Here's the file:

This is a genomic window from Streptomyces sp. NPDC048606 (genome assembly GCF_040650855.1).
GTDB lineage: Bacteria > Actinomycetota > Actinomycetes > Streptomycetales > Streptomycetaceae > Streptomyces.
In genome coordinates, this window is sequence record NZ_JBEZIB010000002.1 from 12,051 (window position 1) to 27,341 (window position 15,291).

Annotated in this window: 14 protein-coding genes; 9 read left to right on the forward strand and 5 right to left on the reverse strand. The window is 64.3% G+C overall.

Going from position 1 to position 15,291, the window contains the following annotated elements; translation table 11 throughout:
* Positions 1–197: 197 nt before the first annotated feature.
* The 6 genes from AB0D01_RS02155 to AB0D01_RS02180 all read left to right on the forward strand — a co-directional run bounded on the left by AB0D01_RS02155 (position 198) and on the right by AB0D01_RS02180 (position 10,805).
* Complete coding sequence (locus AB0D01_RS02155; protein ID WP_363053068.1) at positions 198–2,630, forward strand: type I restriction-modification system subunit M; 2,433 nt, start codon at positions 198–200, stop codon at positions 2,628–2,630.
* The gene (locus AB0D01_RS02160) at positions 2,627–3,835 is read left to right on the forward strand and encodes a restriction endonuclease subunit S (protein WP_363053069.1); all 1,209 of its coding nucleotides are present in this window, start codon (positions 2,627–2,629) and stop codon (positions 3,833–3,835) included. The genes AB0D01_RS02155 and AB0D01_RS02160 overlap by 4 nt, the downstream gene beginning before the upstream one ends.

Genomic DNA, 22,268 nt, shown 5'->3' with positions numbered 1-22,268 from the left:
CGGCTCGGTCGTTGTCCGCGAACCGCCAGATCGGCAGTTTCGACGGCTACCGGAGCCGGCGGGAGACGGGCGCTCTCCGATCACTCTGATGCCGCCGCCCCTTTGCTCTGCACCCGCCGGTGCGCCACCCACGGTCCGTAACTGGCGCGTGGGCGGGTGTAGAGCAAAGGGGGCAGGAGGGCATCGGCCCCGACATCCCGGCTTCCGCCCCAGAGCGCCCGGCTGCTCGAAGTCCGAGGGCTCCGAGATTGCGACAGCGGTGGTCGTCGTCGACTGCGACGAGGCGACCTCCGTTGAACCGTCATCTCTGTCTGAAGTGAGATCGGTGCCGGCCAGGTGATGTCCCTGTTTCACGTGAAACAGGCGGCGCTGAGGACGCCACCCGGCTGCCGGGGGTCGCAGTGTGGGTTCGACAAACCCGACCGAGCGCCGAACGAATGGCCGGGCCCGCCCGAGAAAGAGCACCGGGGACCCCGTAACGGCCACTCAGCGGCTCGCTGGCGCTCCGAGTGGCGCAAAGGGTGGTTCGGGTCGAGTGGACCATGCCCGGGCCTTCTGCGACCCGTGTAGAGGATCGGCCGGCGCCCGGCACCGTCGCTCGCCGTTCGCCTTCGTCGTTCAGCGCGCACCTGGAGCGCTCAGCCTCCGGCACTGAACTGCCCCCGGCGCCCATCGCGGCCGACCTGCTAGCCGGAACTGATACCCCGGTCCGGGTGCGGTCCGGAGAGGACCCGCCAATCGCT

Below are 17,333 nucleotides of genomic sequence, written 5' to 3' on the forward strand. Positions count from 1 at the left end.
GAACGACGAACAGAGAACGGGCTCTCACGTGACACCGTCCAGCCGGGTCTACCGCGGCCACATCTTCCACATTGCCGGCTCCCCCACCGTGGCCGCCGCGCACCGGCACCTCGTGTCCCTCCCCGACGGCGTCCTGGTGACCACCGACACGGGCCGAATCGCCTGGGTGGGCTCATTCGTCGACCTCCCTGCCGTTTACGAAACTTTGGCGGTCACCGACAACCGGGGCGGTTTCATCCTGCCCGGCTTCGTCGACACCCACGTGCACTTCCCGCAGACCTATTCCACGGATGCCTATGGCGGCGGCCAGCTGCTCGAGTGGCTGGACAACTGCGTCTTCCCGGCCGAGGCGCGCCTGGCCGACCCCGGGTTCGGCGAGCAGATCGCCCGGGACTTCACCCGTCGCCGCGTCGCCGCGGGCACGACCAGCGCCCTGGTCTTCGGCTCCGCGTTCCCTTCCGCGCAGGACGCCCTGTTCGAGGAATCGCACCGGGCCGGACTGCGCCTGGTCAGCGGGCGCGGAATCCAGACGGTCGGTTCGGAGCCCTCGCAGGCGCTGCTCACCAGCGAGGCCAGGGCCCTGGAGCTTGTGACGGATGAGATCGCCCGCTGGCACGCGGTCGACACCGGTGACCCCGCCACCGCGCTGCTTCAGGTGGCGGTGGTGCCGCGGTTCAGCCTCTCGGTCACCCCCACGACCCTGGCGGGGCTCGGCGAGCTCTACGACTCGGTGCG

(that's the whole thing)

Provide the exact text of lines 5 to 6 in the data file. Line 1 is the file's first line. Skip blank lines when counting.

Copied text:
Going from position 1 to position 15,291, the window contains the following annotated elements; translation table 11 throughout:
* Positions 1–197: 197 nt before the first annotated feature.